Account Types

Wealthfront and Vanguard Personal Advisor Services offer a similar mix of taxable and retirement accounts. Here again, however, Wealthfront has a wider offering, with 529 college savings plan accounts being a key difference. At this time, neither Vanguard nor Wealthfront offer custodial accounts known as Uniform Gift to Minors Act (UGMA) or Uniform Transfer to Minors Act (UTMA) accounts.

Wealthfront account types:

  • Taxable accounts (individual, joint, and trust)
  • Traditional IRA accounts
  • Roth IRA accounts
  • SEP IRA accounts (for the self-employed and small businesses)
  • IRA transfers
  • 401(k) rollovers
  • 529 college savings plan accounts
  • High-interest cash accounts (individual, joint, trust)

Vanguard Personal Advisory Services account types:

  • Taxable accounts (individual, joint, and trust)
  • Traditional IRA accounts
  • Roth IRA accounts
  • SEP IRA accounts (for the self-employed and small businesses)
  • IRA transfers
  • 401(k) rollovers

Features and Accessibility

Wealthfront and Vanguard Personal Advisor Services vary quite a bit in terms of features, and this is reflective of the different customers each is targeting. Wealthfront focuses on a younger crowd that is comfortable with technology. Vanguard Personal Advisor Services has features aimed at higher net worth clients who are likely older and may need more human contact when it comes to being confident in the management of their portfolio.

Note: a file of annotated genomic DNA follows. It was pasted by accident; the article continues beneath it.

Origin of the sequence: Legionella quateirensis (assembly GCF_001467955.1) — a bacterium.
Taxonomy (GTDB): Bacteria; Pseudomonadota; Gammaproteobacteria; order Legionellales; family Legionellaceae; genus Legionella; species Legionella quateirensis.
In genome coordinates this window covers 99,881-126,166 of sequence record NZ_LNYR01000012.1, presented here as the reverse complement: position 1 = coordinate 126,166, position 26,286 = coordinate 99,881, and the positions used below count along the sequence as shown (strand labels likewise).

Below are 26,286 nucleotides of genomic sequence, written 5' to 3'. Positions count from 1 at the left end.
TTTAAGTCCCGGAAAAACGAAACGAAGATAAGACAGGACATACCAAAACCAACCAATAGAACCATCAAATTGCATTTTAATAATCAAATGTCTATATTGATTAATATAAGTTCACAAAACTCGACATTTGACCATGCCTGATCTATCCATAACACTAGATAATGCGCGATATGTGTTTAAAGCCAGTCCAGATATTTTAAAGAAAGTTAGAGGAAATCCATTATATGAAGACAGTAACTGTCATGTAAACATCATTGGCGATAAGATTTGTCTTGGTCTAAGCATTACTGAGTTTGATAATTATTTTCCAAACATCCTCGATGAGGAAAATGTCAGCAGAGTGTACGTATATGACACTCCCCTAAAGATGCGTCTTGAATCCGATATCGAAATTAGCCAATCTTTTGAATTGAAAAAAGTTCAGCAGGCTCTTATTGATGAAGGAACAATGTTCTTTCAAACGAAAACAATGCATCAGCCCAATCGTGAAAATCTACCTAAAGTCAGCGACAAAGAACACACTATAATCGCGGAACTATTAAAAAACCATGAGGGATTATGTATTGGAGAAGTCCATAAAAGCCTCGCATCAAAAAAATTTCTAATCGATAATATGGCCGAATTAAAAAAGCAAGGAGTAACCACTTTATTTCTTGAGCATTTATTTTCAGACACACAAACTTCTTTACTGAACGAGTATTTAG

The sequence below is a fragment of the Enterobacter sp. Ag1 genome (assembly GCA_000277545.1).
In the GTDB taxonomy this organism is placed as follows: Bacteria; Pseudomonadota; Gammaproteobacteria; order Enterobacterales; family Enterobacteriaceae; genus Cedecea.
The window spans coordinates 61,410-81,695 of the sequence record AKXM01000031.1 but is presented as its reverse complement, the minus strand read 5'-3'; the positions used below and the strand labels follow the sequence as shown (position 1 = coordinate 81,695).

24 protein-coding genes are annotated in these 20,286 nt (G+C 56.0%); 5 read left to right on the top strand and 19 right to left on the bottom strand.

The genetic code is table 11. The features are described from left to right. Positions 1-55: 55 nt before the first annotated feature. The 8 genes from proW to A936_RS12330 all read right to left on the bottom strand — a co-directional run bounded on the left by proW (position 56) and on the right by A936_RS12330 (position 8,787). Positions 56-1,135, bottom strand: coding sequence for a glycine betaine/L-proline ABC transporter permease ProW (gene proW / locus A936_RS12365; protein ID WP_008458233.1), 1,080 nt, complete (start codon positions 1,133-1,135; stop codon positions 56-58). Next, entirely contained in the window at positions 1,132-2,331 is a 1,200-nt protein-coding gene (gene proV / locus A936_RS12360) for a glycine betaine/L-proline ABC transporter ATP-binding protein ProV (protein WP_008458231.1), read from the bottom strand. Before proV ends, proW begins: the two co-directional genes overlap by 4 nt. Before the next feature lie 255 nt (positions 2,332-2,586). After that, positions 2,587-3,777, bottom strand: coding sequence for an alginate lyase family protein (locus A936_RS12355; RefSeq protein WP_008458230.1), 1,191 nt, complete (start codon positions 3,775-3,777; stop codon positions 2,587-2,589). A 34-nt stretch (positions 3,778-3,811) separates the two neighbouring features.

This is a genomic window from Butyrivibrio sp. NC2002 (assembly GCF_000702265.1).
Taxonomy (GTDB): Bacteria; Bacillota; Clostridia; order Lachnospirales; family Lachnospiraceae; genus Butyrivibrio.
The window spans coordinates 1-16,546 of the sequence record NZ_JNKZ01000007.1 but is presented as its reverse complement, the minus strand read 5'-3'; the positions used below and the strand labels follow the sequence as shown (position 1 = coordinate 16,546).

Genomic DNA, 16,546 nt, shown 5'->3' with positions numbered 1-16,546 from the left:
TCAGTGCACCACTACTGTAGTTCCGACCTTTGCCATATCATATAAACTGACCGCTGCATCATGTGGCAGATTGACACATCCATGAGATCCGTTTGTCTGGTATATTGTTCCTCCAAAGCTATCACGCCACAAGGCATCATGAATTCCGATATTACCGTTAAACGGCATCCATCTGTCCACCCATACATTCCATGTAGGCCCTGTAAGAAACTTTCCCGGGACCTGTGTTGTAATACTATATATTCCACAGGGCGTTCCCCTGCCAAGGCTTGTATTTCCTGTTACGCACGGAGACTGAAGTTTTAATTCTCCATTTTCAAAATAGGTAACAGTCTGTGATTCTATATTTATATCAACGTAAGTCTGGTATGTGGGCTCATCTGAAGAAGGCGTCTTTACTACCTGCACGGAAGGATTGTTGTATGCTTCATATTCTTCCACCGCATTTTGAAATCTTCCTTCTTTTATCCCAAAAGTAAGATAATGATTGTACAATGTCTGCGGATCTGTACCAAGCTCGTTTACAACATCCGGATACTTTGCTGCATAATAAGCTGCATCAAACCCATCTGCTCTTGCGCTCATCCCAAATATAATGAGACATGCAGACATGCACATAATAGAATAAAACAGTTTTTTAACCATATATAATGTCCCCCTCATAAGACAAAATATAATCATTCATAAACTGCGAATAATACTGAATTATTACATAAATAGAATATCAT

Wealthfront:

  • 529 college savings: Wealthfront allows you to open a 529 college savings account, which is rare among robo-advisories. (Fees are slightly higher for 529 accounts as compared with other Wealthfront accounts because these plans include an administrative fee.)
  • Wealthfront cash account: Wealthfront offers a high-interest cash account paying 2.07% APY with no fees, unlimited transfers and FDIC insurance up to $1 million.
  • Portfolio line of credit: Once you reach $25,000 in your individual, trust, or joint investment account at Wealthfront, you have access to a line of credit at 4.75% to 6% interest. There’s no credit check or credit score impact, and you can borrow up to 30% of your account.